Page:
Marvel Turns Strong Male Super Hero Into Crippled Diverse Woman

In replacing Sentry, Marvel Comics has made a massive change.

The comic in question, “Sentry #4,” debuted March 6. The change to the story’s titular character was perhaps described best by a March 8 Cosmic Book News headline “New Woke Sentry: Disabled POC Female.”

“Marvel Comics has once again replaced an original character with a politically correct version that makes zero sense,” the site wrote, noting that the story’s villain is a “blond white dude.”

As framed by ThatParkPlace, Robert Reynolds, the hero Sentry’s original alter-ego who is now dead, is being replaced “with a black, crippled woman who takes on the name Solarus.”


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“The Sentry is dead, but ordinary people all over the world are suddenly manifesting his powers and experiencing snippets of Bob Reynolds’ memories. Will one of them survive long enough to emerge as the new Sentry? Or will their newfound power destroy them?” the official description of the series says.

The blond character, named Ryan Topper, decides to get all the power for himself by killing everyone who has any of it.

Enter Mallory Gibbs, who inadvertently destroys her apartment building, and eventually takes on the white guy in a showdown in which Mallory faces off with Topper.

Would you read this comic?

At Aberrant Crimes Division HQ, Misty Knight says she will train the new Sentry, only to have Mallory say her name is Solarus.

Mallory has cerebral palsy, according to Games Radar, which wrote that as the story ends, Ryan’s fate is not known, making it possible that he could make another appearance as the Void (Sentry’s comic book arch nemesis) to battle Solarus.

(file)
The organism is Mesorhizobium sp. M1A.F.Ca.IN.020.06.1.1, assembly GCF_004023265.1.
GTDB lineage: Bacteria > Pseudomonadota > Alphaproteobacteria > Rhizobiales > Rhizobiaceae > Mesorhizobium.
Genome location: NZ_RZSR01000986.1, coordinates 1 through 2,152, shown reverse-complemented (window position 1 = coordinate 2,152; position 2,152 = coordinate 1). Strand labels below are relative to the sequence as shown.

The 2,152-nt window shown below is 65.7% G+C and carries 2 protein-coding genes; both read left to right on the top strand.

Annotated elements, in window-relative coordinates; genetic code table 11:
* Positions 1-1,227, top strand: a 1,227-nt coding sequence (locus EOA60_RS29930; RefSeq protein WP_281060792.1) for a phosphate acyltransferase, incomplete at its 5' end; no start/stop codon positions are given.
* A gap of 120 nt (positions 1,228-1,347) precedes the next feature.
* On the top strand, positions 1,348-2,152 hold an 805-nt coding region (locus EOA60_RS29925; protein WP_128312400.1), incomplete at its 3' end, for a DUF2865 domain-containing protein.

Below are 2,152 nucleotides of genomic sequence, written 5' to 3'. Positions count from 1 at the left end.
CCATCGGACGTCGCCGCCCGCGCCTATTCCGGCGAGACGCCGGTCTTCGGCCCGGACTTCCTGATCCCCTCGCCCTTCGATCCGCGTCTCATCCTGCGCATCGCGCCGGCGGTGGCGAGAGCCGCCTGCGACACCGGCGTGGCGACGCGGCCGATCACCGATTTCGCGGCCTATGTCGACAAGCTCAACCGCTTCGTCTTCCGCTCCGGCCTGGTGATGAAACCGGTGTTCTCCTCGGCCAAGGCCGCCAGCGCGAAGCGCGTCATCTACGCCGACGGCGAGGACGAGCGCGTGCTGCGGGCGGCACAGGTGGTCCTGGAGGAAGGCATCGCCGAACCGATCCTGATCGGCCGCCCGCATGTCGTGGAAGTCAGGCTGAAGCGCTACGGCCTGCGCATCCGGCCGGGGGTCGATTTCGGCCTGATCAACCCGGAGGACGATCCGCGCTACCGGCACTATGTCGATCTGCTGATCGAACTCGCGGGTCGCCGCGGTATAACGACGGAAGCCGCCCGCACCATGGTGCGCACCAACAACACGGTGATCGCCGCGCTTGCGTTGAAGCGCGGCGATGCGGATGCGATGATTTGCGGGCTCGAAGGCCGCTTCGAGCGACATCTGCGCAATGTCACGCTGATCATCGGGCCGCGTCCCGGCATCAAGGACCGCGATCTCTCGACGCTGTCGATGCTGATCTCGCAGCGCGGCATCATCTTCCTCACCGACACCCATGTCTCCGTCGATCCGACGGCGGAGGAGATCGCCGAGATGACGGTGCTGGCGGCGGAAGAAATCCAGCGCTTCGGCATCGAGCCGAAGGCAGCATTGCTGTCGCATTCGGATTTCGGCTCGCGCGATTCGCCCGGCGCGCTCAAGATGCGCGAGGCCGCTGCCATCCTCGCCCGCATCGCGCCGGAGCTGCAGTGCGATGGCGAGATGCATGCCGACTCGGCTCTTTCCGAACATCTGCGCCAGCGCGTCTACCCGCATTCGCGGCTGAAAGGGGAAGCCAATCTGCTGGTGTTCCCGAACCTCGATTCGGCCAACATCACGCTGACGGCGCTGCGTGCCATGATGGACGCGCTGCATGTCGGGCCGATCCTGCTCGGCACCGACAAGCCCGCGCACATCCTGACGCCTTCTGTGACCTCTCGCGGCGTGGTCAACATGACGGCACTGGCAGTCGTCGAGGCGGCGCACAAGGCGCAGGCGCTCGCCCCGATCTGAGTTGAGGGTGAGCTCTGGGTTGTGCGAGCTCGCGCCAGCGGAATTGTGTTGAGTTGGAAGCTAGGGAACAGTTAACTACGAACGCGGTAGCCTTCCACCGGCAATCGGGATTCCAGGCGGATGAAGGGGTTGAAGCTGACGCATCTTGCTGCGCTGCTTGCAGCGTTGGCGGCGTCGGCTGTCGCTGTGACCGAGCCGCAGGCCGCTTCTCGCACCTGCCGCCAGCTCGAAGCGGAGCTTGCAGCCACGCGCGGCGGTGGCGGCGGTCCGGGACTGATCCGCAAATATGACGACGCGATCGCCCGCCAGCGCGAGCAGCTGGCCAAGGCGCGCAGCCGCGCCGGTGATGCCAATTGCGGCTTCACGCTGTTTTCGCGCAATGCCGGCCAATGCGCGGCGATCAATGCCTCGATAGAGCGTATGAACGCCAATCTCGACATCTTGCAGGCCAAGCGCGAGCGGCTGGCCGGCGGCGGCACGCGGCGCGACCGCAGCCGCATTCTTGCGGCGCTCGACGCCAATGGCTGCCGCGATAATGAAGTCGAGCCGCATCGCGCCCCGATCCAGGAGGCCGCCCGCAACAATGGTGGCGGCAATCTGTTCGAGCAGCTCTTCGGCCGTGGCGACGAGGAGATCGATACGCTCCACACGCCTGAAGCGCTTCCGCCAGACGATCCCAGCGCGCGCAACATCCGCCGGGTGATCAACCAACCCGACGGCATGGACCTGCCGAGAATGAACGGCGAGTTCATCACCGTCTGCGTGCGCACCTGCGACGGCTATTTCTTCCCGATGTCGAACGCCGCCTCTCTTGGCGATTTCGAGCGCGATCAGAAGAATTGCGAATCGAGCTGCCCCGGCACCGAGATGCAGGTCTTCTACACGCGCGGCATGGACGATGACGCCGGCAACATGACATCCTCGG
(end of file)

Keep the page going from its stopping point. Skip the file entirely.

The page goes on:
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As George Marston noted on Games Radar, “Solarus has the interesting distinction of being one of only a few wheelchair-using superheroes in the Marvel Universe, due to her cerebral palsy”

“I grew up knowing many wheelchair athletes, traveling around the country volunteering at wheelchair sports events, and I personally tend to light up when I see a disabled character as a hero,” he wrote.

“There’s far too little representation for wheelchairs and physical disability in superhero comics, so it’s cool to see Marvel not shying away from putting Mallory Gibbs in the spotlight,” he wrote.

“Mallory Gibbs has the potential to occupy a unique and important place among Marvel’s many heroes,” he wrote.

Jason Loo, the writer of the new “Sentry” series, explained to why he created the new character the way he did.

“Some of the inspiration comes from the people I interact with at my day job in a public library to even people on my work commute on the transit. One of our characters has cerebral palsy, so there was a lot of research that went into that,” he said.

“We also have disability rights activist Cara Liebowitz as our sensitivity reader to make sure Mallory, our character with CP, comes off as authentic as possible. I just want to give this opportunity to other people who normally don’t see themselves in this genre to finally feel excited to be represented,” he said.

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